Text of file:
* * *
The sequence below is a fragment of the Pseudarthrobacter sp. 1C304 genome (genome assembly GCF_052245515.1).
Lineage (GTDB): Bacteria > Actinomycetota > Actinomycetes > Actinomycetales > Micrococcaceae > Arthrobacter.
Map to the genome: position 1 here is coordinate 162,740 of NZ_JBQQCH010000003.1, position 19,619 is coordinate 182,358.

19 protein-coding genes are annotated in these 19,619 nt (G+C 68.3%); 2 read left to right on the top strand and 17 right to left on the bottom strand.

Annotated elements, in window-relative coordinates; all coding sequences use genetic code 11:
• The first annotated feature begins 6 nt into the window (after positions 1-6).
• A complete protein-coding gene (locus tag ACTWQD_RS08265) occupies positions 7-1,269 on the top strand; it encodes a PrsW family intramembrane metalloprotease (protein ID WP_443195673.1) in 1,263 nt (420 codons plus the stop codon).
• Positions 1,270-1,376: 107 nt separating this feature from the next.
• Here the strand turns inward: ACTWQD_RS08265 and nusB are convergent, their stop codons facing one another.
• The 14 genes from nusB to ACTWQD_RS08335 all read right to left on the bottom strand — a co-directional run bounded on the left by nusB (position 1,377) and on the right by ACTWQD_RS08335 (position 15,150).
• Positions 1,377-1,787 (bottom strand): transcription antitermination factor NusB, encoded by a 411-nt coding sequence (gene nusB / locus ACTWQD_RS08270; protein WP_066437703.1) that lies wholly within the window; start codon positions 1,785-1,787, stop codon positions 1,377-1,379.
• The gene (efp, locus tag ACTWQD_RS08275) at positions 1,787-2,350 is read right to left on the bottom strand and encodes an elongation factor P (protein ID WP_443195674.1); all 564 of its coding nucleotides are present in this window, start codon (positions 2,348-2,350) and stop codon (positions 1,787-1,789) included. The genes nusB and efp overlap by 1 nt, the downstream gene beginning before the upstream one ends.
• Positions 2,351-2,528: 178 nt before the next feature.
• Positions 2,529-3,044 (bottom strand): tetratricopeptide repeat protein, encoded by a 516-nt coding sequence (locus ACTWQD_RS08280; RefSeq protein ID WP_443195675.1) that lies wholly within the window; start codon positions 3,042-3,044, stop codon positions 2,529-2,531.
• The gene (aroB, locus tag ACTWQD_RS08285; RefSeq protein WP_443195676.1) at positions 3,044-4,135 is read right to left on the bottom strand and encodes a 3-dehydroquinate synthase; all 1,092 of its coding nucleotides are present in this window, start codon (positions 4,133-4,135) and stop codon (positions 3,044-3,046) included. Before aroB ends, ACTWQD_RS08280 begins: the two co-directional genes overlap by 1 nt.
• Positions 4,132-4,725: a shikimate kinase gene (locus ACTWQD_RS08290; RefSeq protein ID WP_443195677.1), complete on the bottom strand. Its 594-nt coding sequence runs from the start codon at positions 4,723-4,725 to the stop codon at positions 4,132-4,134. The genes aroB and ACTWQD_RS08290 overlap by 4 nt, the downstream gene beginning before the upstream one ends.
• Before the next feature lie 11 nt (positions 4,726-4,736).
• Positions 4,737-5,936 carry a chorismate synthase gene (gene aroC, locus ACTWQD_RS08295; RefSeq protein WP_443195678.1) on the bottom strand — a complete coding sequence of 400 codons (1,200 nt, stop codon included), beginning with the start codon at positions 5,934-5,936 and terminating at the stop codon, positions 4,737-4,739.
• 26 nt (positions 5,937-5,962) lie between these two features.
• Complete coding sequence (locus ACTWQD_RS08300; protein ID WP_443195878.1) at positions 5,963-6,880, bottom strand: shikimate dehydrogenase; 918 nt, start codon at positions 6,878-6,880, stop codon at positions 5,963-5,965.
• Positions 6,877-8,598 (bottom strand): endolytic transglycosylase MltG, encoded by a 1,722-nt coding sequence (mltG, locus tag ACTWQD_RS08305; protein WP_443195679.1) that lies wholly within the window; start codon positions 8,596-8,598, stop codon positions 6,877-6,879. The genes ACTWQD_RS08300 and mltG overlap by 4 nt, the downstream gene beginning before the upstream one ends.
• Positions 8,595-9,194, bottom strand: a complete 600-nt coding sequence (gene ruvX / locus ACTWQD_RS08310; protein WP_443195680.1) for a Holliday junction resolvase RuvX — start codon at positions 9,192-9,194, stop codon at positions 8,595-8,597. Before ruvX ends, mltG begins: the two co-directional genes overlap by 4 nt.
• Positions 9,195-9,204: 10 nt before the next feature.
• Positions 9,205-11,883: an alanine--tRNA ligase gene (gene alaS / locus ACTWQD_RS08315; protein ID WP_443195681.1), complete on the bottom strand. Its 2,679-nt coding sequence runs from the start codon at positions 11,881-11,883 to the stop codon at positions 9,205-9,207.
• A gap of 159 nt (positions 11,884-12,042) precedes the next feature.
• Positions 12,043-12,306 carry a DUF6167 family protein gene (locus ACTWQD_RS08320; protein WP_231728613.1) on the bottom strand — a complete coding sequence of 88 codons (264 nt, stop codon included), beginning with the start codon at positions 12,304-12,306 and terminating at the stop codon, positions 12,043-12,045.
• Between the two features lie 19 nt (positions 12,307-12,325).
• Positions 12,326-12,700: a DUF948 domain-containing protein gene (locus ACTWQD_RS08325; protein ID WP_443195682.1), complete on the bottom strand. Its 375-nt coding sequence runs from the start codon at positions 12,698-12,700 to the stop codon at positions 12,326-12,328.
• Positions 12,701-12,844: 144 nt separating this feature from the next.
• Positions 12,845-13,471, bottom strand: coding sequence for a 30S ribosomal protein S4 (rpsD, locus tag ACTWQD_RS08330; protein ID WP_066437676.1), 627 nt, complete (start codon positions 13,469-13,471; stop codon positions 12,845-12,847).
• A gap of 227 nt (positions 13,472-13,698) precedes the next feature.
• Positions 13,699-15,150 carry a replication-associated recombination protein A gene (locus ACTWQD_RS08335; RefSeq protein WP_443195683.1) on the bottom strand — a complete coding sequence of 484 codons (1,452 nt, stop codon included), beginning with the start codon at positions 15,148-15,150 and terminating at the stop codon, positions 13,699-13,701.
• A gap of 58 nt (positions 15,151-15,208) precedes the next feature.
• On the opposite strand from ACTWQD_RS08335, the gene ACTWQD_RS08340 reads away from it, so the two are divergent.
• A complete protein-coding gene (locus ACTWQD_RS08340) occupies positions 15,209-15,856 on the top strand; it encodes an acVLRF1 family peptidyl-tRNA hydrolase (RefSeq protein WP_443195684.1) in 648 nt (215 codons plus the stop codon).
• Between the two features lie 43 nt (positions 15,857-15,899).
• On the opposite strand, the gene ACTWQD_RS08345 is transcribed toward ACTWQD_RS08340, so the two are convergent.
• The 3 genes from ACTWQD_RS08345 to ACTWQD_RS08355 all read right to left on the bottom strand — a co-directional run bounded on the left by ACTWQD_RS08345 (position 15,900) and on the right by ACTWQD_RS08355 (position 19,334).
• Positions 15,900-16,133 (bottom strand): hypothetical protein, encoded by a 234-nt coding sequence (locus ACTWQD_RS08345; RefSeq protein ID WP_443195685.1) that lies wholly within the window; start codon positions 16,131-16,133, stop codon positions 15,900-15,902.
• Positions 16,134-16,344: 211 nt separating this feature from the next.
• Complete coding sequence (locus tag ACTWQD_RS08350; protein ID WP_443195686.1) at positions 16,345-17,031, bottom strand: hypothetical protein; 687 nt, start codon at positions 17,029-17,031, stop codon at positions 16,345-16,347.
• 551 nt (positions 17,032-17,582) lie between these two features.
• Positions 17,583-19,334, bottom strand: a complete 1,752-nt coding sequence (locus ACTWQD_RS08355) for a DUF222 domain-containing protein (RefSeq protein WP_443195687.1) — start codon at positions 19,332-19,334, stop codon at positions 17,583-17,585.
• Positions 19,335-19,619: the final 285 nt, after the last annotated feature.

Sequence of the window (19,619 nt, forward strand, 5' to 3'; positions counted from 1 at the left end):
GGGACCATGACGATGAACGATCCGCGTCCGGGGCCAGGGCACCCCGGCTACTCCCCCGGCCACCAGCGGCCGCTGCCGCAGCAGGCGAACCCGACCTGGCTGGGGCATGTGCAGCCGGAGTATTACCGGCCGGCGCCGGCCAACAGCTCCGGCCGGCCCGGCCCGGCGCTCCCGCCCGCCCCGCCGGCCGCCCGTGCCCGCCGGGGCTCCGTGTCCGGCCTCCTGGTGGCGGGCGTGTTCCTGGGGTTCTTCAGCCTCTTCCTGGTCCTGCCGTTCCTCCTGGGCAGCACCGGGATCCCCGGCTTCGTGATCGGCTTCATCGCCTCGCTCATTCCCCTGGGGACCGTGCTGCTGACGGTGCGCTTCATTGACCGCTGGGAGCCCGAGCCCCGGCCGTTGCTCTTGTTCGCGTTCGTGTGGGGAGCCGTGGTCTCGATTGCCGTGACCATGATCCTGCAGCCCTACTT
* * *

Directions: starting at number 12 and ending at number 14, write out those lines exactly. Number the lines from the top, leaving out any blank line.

• The gene (efp, locus tag ACTWQD_RS08275) at positions 1,787-2,350 is read right to left on the bottom strand and encodes an elongation factor P (protein ID WP_443195674.1); all 564 of its coding nucleotides are present in this window, start codon (positions 2,348-2,350) and stop codon (positions 1,787-1,789) included. The genes nusB and efp overlap by 1 nt, the downstream gene beginning before the upstream one ends.
• Positions 2,351-2,528: 178 nt before the next feature.
• Positions 2,529-3,044 (bottom strand): tetratricopeptide repeat protein, encoded by a 516-nt coding sequence (locus ACTWQD_RS08280; RefSeq protein ID WP_443195675.1) that lies wholly within the window; start codon positions 3,042-3,044, stop codon positions 2,529-2,531.